Menopause leads to bone loss because decreases in estrogen production both increase bone resorption and decrease calcium absorption. Annual decreases in bone mass of 3%–5% per year frequently occur in the first years of menopause, but the decreases are typically less than 1% per year after age 65. Increased calcium intakes during menopause do not completely offset this bone loss. Hormone replacement therapy (HRT) with estrogen and progesterone helps increase calcium levels and prevent osteoporosis and fractures. Estrogen therapy restores postmenopausal bone remodeling to the same levels as at premenopause, leading to lower rates of bone loss, perhaps in part by increasing calcium absorption in the gut. Several medical groups and professional societies support the use of HRT as an option for women who are at increased risk of osteoporosis or fractures. Such women should discuss this matter with their health care providers. In addition, consuming adequate amounts of calcium in the diet might help slow the rate of bone loss in all women.
Amenorrheic women and the female athlete triad
Amenorrhea, the condition in which menstrual periods stop or fail to initiate in women of childbearing age, results from reduced circulating estrogen levels that, in turn, have a negative effect on calcium balance. Amenorrheic women with anorexia nervosa have decreased calcium absorption and higher urinary calcium excretion rates, as well as a lower rate of bone formation than healthy women. The “female athlete triad” refers to the combination of disordered eating, amenorrhea, and osteoporosis. Exercise-induced amenorrhea generally results in decreased bone mass. In female athletes and active women in the military, low bone-mineral density, menstrual irregularities, certain dietary patterns, and a history of prior stress fractures are associated with an increased risk of future stress fractures. Such women should be advised to consume adequate amounts of calcium and vitamin D. Supplements of these nutrients have been shown to reduce the risk of stress fractures in female Navy recruits during basic training.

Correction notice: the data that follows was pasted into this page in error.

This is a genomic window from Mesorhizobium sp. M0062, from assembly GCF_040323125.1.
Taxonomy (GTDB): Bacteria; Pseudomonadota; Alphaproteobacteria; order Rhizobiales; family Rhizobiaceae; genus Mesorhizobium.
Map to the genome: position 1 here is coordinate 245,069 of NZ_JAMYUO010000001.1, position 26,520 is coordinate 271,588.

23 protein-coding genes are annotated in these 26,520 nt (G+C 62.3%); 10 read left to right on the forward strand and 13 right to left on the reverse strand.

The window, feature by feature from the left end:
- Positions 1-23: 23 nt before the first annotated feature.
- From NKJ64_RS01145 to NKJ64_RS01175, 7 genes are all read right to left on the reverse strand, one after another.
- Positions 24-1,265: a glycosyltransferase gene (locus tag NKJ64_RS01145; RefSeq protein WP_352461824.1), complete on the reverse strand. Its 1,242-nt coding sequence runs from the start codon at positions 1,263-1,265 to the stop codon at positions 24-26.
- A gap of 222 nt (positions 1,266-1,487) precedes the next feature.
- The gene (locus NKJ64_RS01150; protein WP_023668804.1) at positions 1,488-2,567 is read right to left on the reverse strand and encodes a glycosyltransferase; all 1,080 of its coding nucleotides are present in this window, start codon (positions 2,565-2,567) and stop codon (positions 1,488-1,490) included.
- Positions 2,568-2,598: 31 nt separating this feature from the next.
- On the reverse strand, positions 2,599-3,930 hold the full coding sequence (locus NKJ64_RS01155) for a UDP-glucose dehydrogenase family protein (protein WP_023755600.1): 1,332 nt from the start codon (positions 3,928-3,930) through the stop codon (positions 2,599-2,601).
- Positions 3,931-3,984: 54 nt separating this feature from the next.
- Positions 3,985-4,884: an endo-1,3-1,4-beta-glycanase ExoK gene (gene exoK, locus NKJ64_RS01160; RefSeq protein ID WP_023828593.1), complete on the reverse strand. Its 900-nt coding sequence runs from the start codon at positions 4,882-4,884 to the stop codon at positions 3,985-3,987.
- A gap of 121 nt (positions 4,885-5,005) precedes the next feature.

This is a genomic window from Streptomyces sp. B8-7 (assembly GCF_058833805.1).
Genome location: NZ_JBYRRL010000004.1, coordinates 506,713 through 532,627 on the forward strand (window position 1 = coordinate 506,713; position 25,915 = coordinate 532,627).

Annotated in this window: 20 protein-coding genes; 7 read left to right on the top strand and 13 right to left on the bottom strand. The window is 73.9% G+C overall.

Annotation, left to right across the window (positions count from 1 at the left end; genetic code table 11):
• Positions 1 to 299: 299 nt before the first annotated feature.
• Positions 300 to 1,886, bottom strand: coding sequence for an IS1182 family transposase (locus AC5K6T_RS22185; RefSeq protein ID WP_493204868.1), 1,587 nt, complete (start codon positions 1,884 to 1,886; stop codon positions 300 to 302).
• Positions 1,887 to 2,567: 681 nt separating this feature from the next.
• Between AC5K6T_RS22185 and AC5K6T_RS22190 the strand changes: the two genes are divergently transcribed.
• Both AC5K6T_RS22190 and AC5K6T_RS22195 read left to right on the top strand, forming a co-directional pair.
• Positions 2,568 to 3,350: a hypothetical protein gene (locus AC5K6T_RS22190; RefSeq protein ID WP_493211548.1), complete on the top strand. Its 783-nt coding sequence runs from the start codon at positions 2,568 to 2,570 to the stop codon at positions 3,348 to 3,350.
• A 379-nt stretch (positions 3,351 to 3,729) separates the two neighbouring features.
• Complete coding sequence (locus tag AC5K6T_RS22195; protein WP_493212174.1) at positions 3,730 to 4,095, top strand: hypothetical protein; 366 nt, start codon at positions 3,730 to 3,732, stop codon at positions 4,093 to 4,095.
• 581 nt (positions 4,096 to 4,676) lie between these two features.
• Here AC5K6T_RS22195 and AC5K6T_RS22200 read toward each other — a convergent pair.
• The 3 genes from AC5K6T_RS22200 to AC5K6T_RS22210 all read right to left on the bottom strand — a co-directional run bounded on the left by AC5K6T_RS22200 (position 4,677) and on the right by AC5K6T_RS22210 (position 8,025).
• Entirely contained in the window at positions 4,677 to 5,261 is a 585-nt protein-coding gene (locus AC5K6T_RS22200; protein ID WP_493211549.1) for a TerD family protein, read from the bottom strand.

Individuals with lactose intolerance or cow’s milk allergy
Lactose intolerance refers to symptoms (such as bloating, flatulence, and diarrhea) that occur when one consumes more lactose, the naturally occurring sugar in milk, than the enzyme lactase produced by the small intestine can hydrolyze into its component monosaccharides, glucose and galactose. The symptoms vary, depending on the amount of lactose consumed, history of consumption of lactose-containing foods, and type of meal. Although the prevalence of lactose intolerance is difficult to discern, some reports suggest that approximately 25% of U.S. adults have a limited ability to digest lactose, including 85% of Asians, 50% of African Americans, and 10% of Caucasians.
Lactose-intolerant individuals are at risk of calcium inadequacy if they avoid dairy products. Research suggests that most people with lactose intolerance can consume up to 12 grams of lactose, such as that present in 8 ounces of milk, with minimal or no symptoms, especially if consumed with other foods; larger amounts can frequently be consumed if spread over the day and eaten with other foods. Other options to reduce symptoms include eating low-lactose dairy products including aged cheeses (such as Cheddar and Swiss), yogurt, or lactose-reduced or lactose-free milk. Some studies have examined whether it is possible to induce adaptation by consuming incremental lactose loads over a period of time, but the evidence in support of this strategy is inconsistent.